PESHAWAR -- Khyber Pakhtunkhwa (KP) authorities recently conducted the first ever archaeological survey in the tribal belt after the restoration of peace, uncovering 110 heritage sites including 30,000-year-old rock art.
Troops who launched Operation Zarb-e-Azb in North Waziristan in June 2014 helped make the survey possible by driving militants out of the tribal belt.
The Khyber Agency political administration, assisted by the Pakistani army and the KP Directorate of Archaeology, initiated the two-month-long pilot project.
Archaeologists documented sites dating back to the pre-historic, Buddhist, Islamic and British eras, officials announced in early December.
The various military and security operations since 2014, including Zarb-e-Azb, created a peaceful environment for archaeologists conducting the survey, authorities say.
British archaeologists during the colonial era laid the groundwork to excavate the area, but local resistance and harsh terrain thwarted their efforts, Director of Archaeology and Museums in KP Abdus Samad said.
"We made a breakthrough in the area," he told Pakistan Forward. "The reason behind this success story is favourable conditions stemming from the improved law-and-order situation."
The military defeat of militants in the tribal area "paved the way for launching the survey, which can be termed the first of its kind", he said.
"Our whole tribal belt, especially Khyber Agency, is rich in archaeological sites of various eras, which if properly explored would reveal much to the world," he said.
"Excavations have been planned in other areas of the tribal area, and we have received a letter indicating foreign interest in mapping the land," he said.
In addition, the KP Directorate of Archaeology recently suggested to the Federally Administered Tribal Area (FATA) Secretariat that it establish an archaeology department to conduct future excavations and set up museums in tribal areas to attract tourism, he said.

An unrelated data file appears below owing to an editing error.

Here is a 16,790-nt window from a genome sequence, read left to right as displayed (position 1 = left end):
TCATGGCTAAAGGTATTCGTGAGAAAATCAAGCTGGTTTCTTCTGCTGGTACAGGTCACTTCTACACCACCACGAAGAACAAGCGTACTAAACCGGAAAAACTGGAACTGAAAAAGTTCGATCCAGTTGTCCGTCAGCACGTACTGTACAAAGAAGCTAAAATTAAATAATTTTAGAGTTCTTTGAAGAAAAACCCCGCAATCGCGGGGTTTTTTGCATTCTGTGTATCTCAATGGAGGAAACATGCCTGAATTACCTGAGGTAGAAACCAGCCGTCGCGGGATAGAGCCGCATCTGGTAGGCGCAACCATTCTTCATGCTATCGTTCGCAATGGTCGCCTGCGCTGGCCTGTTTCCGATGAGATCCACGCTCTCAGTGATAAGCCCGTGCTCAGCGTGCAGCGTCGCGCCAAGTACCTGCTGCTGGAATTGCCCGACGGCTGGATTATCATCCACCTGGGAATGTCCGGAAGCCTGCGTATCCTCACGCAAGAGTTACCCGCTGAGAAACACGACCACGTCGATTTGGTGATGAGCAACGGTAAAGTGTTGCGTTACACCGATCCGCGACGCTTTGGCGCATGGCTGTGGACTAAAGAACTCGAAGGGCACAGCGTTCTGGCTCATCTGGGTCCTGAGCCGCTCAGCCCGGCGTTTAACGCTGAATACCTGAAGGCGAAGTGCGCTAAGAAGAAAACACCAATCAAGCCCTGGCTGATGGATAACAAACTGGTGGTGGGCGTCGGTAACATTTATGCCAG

"Jamrud Tehsil was selected as the site of the first survey with the technical expertise of the KP Directorate of Archaeology, but the success in the initial phase has boosted our spirits to start efforts in Bara, Landi Kotal and later in the remote Tirah Valley," said Khyber Agency Political Agent Khalid Mehmood.
The archaeologists found the remains of various historic structures in Khyber Agency, which hint of the rich heritage and historic treasures hidden underneath the mountains of the tribal area, he said.
"The much better law-and-order situation and extended assistance of the Pakistani army helped us to take the initiative and launch the survey in Khyber Agency," he told Pakistan Forward, adding that he is optimistic that archaeologists will find more as peace prevails.
"We want to acquaint the world with the rich cultural heritage of the area," he said.
"We are making efforts to preserve the historic sites in Khyber Agency as tribal areas are beyond the domain of the KP Antiquities Act of 2016, and some of the areas where sites were discovered belong to tribesmen," Mehmood said, adding that the authorities are encouraging landowners to preserve these areas.
Efforts are also under way to restore a 17km-long train track passing through a maze of 34 tunnels, he said, adding that resurrecting the train will revive the tourism industry and will bring lasting benefits to the tribes' socio-economic circumstances.
"We are fortunate that archaeologists made discoveries on the first attempt without any digging or excavation," said Noman Anwar, assistant research officer at the KP Directorate of Archaeology and supervisor of the team that made the discovery. The team included five members of the directorate and ten employees of the Khyber political administration.
"Everything achieved would have been an insurmountable task without the congenial environment provided to the team by the army and assistance from the political administration," he told Pakistan Forward.
The sites discovered in Jamrud include carvings inside the Lowara Mena Cave, which date back 30,000 years, he said. The archaeologists calculated the site's age by comparing its items and stone carvings depicting hunting scenes and images of ibex and jackals with those found recently in the Sanghu cave in Mardan, which archaeologists began excavating almost 11 years ago, according to Anwar.
Archaeologists carrying out the survey made above-ground discoveries in Khyber Agency but have yet to conduct excavations because of security concerns, Anwar said. "But the situation is improving with each passing day, and we are hopeful that more archaeological expeditions will be sent to the tribal areas, which are richly endowed with sites of significant historical importance."
"We are also planning to open more sites in Landi Kotal, Bara and the remote Tirah Valley, where conditions are becoming satisfactory after the security forces' cleansing operation," he said. "However, our efforts will be [better] co-ordinated and result-oriented if the FATA Secretariat establishes a proper archaeology department."